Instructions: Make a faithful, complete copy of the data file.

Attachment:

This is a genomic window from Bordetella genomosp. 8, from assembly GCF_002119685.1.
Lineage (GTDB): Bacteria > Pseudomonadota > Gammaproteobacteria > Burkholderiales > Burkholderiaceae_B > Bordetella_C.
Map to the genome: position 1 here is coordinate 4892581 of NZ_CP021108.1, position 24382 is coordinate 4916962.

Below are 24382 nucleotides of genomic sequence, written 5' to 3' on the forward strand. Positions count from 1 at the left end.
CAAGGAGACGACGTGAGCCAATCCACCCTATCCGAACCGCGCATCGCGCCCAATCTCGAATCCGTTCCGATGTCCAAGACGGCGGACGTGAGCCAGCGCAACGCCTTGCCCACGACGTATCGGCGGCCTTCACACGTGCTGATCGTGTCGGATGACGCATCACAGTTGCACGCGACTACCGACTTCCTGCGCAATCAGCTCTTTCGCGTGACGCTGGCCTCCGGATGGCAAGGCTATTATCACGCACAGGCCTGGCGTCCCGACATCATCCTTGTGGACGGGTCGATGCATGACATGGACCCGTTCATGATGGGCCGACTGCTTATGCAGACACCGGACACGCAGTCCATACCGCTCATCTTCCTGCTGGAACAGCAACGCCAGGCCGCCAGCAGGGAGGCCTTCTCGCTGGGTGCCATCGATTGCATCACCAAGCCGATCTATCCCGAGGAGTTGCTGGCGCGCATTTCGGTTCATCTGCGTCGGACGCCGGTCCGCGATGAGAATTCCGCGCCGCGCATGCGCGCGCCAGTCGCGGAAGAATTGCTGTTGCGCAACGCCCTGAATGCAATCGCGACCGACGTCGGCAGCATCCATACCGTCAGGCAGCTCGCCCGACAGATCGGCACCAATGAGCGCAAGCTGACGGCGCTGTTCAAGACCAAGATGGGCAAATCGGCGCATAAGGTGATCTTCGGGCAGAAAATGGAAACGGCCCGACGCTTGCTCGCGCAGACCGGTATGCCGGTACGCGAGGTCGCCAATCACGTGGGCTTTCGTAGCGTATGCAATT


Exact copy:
This is a genomic window from Bordetella genomosp. 8, from assembly GCF_002119685.1.
Lineage (GTDB): Bacteria > Pseudomonadota > Gammaproteobacteria > Burkholderiales > Burkholderiaceae_B > Bordetella_C.
Map to the genome: position 1 here is coordinate 4892581 of NZ_CP021108.1, position 24382 is coordinate 4916962.

Below are 24382 nucleotides of genomic sequence, written 5' to 3' on the forward strand. Positions count from 1 at the left end.
CAAGGAGACGACGTGAGCCAATCCACCCTATCCGAACCGCGCATCGCGCCCAATCTCGAATCCGTTCCGATGTCCAAGACGGCGGACGTGAGCCAGCGCAACGCCTTGCCCACGACGTATCGGCGGCCTTCACACGTGCTGATCGTGTCGGATGACGCATCACAGTTGCACGCGACTACCGACTTCCTGCGCAATCAGCTCTTTCGCGTGACGCTGGCCTCCGGATGGCAAGGCTATTATCACGCACAGGCCTGGCGTCCCGACATCATCCTTGTGGACGGGTCGATGCATGACATGGACCCGTTCATGATGGGCCGACTGCTTATGCAGACACCGGACACGCAGTCCATACCGCTCATCTTCCTGCTGGAACAGCAACGCCAGGCCGCCAGCAGGGAGGCCTTCTCGCTGGGTGCCATCGATTGCATCACCAAGCCGATCTATCCCGAGGAGTTGCTGGCGCGCATTTCGGTTCATCTGCGTCGGACGCCGGTCCGCGATGAGAATTCCGCGCCGCGCATGCGCGCGCCAGTCGCGGAAGAATTGCTGTTGCGCAACGCCCTGAATGCAATCGCGACCGACGTCGGCAGCATCCATACCGTCAGGCAGCTCGCCCGACAGATCGGCACCAATGAGCGCAAGCTGACGGCGCTGTTCAAGACCAAGATGGGCAAATCGGCGCATAAGGTGATCTTCGGGCAGAAAATGGAAACGGCCCGACGCTTGCTCGCGCAGACCGGTATGCCGGTACGCGAGGTCGCCAATCACGTGGGCTTTCGTAGCGTATGCAATT